Apprenticeship, Journeyman, and Master Plumbers

Many professions and industries have classifications that define your experience level, and plumbing is one of them. As you move through your career in plumbing, you’ll start with an apprenticeship. From there, you’ll become a journeyman, and then finally earn the classification as a master plumber. Here’s what you need to know about the three levels.

Apprenticeship

This is the start of your career. As a plumber apprentice, you’ll be doing plumbing jobs under the guidance of a journeyman or a master plumber. If ever there was a perfect definition for “on-the-job training,” this would be it. You’ll still be responsible for coursework during your apprenticeship, and the programs usually take three to five years to complete and include both classroom and supervised on-the-job training.

Registered apprenticeships are extremely important to the plumbing industry. It’s how the industry maintains its high level of professionalism and skills and is a form of mentorship highly valued around the world. Remember, you’ll apply and interview for a program just as you would apply for a job. Apprenticeship programs are provided through trade schools, industry organizations, state programs and service companies. To find a program near you, check out this map.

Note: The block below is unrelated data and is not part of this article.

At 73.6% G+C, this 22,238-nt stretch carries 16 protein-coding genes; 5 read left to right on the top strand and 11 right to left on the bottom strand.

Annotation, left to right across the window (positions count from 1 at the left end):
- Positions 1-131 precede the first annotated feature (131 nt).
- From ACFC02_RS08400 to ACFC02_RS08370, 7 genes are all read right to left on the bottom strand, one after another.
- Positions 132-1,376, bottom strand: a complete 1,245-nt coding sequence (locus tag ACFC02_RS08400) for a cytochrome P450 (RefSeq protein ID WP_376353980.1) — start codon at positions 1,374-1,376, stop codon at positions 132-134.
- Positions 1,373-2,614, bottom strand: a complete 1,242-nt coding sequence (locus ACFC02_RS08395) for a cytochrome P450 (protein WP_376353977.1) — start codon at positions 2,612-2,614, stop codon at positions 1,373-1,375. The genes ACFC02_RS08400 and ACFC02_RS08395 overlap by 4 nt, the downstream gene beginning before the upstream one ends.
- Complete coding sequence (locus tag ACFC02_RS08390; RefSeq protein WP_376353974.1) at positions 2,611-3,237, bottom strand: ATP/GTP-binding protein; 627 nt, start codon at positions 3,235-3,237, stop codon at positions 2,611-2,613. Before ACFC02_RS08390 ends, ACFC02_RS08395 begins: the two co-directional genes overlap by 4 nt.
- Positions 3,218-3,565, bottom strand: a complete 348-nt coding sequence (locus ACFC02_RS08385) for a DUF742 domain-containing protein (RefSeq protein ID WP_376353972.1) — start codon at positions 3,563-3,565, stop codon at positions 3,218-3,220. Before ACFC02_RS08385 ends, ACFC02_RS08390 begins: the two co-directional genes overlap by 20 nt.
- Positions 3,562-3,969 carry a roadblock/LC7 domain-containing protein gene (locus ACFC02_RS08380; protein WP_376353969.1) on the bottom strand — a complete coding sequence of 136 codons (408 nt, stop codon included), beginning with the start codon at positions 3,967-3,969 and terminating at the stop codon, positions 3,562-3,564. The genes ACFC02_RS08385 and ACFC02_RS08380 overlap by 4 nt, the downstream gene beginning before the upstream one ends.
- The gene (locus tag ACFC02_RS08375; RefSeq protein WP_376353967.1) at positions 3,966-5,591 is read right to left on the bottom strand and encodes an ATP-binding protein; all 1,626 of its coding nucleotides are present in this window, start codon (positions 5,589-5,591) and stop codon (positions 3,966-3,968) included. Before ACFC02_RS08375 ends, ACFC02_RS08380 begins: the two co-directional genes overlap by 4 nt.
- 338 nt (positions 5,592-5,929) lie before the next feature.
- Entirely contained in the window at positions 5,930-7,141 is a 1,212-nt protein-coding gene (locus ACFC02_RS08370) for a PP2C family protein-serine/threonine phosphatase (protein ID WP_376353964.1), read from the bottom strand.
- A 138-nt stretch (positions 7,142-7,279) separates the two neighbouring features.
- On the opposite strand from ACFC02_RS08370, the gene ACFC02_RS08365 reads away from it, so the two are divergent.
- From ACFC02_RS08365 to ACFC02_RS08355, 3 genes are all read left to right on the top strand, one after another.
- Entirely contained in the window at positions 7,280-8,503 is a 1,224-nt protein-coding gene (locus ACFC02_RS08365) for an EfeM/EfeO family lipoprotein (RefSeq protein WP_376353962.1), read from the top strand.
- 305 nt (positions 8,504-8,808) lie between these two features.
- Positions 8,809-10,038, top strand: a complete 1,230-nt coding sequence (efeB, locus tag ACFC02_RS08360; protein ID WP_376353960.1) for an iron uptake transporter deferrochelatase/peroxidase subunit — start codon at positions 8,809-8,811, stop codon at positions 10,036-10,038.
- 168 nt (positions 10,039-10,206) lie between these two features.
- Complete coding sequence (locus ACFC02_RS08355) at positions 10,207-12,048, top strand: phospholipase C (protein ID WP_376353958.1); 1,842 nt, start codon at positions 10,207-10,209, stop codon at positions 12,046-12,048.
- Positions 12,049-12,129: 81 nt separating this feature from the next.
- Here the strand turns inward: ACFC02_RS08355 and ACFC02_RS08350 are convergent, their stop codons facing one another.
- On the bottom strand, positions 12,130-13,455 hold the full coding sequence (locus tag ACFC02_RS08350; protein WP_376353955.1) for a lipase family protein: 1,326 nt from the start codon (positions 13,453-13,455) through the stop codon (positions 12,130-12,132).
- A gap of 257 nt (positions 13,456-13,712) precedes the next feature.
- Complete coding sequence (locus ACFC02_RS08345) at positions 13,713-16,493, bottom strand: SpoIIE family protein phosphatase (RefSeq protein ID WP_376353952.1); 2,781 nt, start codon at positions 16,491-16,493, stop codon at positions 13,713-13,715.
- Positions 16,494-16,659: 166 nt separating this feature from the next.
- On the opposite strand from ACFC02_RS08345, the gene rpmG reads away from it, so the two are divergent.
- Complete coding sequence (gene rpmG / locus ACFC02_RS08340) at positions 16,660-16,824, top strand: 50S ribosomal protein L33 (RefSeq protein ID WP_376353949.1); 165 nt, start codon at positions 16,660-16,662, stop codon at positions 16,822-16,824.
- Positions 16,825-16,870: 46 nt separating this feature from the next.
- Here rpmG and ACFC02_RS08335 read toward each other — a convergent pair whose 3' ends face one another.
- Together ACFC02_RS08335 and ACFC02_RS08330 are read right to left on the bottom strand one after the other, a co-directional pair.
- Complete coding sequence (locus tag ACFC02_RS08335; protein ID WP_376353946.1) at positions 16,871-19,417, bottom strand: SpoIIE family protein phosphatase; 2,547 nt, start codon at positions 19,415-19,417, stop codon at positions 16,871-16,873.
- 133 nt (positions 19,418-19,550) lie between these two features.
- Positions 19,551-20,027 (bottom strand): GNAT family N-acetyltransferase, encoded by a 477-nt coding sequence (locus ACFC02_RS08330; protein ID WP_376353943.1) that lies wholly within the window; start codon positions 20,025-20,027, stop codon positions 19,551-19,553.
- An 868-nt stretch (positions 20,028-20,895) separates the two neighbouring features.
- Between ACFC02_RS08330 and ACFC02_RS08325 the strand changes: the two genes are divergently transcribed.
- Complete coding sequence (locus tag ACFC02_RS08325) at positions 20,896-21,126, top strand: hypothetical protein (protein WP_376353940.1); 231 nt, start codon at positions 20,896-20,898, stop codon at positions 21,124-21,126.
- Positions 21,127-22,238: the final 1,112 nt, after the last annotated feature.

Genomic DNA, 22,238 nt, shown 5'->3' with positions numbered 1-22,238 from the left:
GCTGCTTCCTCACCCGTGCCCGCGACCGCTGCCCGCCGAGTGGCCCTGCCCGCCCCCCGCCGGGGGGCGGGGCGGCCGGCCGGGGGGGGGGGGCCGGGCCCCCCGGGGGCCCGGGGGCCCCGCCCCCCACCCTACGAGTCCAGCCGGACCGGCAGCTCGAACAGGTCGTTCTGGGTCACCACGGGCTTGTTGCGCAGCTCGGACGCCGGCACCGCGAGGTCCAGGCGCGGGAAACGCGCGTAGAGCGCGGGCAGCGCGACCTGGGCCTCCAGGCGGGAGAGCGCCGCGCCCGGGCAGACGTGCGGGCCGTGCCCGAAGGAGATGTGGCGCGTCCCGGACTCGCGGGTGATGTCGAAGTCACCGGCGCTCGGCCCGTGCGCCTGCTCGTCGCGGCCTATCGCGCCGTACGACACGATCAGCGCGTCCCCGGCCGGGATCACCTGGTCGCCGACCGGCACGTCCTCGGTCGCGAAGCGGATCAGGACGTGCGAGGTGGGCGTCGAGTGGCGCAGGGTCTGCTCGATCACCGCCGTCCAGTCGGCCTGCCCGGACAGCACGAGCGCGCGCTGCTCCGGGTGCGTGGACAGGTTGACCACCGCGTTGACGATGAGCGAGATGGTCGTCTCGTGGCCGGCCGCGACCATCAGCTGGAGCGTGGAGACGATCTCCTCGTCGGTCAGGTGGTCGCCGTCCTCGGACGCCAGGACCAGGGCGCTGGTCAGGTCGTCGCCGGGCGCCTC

Apprenticeship Map
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Journeyman

You’ll become a journeyman plumber after you’ve completed the requirements for your apprenticeship and complete the licensure exam in your state. At this point, you’re able to go out on service calls without supervision.

Responsibilities as a journeyman plumber in residential service include installing new and existing plumbing, drainage systems and gas lines. Journeyman plumbers are experts in fittings, pipes and fixtures.

Master plumber

After you’ve worked for five consistent years as a journeyman, you’re eligible to become a master plumber. Additional training and education, along with another exam, is necessary to achieve this licensure.

As a master plumber, you will be serving in more leadership capacities, often supervising journeyman plumbers and apprentices. Master plumbers are also responsible for creating plumbing schematics, plan water systems and work with officials from the code and permit offices.

Listen to the professionals to learn more about why they love the trades!